Varela and Thompson's dissatisfaction with the phenomenologies of Husserl, Merleau-Ponty and Heidegger stems from their belief that phenomenology begins from intentional and reflective acts as derived and secondary constructions built on top of the immediate neutral pre-objectifying awareness performed by the act of mindful attention. Phenomenological approaches can only indirectly point to this immediacy ‘from the outside' via theoretical reflective and intentive modes. Intentionality is the formation of conditioned habit, and attention is the mind's immediate access to the field of experience prior to the construction of causal relations. Varela and Thompson's belief that the neutral observational awareness of groundlessness afforded by mindfulness techniques gives immediate access to the here and now makes mindfulness an observation rather than a creation mechanism. That is to say, meditative attention gives neutral access to the immediate richness of changeable experience without itself comprising a constitutive, sense-making activity. It is instead a sense-observing process.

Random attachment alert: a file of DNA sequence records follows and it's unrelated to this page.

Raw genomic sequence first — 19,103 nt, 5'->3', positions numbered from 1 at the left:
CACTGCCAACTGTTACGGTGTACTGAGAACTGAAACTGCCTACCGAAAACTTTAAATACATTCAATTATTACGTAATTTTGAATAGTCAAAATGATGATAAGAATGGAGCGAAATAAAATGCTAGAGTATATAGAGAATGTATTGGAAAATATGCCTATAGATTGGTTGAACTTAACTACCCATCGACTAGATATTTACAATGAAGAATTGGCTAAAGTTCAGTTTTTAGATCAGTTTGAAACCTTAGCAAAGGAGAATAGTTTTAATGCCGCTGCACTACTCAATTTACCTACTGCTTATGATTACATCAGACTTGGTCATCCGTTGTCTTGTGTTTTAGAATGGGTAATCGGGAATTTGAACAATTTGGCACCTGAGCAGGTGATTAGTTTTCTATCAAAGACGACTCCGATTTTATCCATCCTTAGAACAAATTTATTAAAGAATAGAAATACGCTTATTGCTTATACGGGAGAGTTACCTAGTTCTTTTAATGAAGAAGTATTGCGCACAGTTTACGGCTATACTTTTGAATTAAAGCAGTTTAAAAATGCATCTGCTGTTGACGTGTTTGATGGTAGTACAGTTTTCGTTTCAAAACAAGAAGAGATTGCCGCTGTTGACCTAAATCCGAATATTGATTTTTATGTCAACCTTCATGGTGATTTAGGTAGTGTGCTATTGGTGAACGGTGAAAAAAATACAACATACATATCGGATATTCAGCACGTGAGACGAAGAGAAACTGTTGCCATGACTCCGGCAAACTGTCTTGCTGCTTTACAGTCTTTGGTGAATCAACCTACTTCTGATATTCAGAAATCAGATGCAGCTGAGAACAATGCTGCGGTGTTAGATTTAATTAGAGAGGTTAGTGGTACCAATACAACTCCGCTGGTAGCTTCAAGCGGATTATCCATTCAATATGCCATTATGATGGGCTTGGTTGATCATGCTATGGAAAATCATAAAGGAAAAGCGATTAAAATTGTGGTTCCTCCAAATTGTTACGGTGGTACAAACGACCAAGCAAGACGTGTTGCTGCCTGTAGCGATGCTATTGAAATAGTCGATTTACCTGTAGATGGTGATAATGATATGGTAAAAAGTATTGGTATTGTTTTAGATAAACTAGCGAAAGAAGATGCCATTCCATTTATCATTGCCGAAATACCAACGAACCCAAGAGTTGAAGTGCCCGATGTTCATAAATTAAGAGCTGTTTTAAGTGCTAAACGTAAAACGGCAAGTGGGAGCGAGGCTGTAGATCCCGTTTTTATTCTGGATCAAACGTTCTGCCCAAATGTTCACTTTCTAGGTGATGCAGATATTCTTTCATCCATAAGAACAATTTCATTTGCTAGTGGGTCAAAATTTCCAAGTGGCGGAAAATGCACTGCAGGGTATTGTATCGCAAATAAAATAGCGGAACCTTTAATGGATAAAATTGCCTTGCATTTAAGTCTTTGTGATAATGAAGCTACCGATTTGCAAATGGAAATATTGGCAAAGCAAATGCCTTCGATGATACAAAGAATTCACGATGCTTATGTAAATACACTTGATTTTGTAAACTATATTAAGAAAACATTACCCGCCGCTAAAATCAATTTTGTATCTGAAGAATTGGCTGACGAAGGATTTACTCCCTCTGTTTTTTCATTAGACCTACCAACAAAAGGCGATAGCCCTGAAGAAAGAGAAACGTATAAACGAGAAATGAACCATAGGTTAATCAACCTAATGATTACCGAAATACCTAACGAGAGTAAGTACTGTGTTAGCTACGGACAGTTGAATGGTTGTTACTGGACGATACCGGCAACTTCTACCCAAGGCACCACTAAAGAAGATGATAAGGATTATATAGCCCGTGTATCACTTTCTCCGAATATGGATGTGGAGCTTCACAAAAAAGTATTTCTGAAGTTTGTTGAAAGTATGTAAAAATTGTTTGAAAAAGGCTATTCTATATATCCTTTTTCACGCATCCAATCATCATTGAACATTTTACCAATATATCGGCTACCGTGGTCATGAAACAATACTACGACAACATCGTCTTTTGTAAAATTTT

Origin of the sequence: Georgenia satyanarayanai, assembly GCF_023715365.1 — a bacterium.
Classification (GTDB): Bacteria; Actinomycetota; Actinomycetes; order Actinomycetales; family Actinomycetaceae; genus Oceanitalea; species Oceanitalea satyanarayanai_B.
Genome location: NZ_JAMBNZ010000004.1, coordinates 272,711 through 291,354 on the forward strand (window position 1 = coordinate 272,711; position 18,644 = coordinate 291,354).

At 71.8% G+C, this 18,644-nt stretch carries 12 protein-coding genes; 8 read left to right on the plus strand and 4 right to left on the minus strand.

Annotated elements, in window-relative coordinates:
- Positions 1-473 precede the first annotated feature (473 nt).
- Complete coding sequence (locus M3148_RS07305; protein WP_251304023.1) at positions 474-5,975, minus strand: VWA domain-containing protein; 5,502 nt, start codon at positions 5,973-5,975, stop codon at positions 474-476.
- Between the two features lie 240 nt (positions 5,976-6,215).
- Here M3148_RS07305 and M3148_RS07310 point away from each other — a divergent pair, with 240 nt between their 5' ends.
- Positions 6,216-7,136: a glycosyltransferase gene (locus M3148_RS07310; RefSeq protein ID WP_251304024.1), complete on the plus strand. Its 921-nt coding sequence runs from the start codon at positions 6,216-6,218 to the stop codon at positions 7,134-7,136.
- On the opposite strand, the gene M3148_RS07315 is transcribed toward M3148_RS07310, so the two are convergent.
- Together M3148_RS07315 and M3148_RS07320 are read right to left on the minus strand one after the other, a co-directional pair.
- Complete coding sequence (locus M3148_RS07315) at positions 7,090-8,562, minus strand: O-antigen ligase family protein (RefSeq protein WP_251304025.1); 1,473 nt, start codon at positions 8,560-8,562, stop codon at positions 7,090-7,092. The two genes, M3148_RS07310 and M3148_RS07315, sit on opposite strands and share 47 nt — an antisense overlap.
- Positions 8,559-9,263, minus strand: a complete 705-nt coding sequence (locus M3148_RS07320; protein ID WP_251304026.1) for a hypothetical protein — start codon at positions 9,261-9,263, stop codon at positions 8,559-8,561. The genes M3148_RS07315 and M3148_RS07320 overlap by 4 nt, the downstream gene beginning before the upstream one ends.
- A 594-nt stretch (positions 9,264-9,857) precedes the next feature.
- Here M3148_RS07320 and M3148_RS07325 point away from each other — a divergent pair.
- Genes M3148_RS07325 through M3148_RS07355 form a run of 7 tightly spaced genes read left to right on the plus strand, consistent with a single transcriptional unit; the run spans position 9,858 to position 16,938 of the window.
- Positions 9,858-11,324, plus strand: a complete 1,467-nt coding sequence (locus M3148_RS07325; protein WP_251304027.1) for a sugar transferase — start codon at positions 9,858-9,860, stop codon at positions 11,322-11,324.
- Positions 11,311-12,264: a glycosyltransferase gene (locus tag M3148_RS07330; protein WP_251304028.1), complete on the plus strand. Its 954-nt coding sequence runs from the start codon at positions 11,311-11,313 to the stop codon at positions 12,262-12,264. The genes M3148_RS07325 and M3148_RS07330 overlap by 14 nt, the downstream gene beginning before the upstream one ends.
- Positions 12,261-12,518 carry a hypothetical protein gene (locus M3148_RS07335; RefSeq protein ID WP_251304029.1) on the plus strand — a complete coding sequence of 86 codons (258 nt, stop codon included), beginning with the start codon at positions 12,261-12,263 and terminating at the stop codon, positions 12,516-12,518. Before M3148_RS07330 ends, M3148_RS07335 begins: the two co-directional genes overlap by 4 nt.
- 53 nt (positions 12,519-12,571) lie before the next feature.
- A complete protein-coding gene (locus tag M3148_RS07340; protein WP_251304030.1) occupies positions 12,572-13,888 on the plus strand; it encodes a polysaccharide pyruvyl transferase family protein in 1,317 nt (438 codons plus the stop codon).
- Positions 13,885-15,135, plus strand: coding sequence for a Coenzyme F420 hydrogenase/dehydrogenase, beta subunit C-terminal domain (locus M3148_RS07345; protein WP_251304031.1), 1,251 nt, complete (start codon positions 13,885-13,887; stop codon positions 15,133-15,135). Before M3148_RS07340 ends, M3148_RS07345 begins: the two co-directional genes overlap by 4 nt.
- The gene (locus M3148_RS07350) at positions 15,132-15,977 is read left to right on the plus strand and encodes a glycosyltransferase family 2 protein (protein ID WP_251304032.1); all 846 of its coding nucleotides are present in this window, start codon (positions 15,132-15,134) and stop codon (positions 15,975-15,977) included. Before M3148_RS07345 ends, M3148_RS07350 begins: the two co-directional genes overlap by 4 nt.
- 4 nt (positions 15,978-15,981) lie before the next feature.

I’m not trying to discredit mindfulness , only to refute
    Varela and Thompson’ s claim that the mindfulness tradition has the resources to go further
    than phenomenology in accessing the immediacy of the here and now. I agree with phenomenology that there is no such thing as an immediate present.

    My disagreement centers on the assumption that there is such a thing as neutral attention. Phenomenology sees attention as creation and transformational, so mindfulness doesn’t traffic in pure non-intentional awareness , but is already invested, motivated and desiring.